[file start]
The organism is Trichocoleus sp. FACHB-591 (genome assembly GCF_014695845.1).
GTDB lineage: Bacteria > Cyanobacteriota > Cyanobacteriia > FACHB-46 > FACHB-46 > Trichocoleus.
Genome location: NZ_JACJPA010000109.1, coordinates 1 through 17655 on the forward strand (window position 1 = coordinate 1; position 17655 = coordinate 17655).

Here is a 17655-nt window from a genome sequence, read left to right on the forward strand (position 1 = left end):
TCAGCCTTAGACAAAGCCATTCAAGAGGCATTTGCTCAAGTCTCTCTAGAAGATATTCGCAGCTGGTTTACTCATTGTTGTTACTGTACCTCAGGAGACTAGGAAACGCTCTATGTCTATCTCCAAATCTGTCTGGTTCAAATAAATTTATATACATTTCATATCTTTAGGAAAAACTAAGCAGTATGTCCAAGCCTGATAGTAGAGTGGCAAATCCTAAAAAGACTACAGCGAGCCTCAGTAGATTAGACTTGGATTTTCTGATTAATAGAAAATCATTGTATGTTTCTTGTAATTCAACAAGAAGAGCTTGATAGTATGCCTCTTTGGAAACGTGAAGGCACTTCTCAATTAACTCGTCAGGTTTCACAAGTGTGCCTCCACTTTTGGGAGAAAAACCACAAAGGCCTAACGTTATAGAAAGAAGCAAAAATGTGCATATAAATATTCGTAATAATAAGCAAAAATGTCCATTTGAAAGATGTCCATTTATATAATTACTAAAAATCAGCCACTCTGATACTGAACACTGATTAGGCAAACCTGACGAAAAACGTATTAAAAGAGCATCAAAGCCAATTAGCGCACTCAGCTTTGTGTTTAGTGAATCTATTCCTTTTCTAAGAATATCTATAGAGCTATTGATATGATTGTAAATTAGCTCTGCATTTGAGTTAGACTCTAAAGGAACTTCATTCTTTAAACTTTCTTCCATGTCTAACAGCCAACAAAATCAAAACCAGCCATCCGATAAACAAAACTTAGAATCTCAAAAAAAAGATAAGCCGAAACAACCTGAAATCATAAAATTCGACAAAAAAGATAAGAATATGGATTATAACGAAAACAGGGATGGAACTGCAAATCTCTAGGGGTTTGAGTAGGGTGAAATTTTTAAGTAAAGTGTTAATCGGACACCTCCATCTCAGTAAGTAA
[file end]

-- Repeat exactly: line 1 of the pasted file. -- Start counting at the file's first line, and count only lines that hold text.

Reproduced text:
The organism is Trichocoleus sp. FACHB-591 (genome assembly GCF_014695845.1).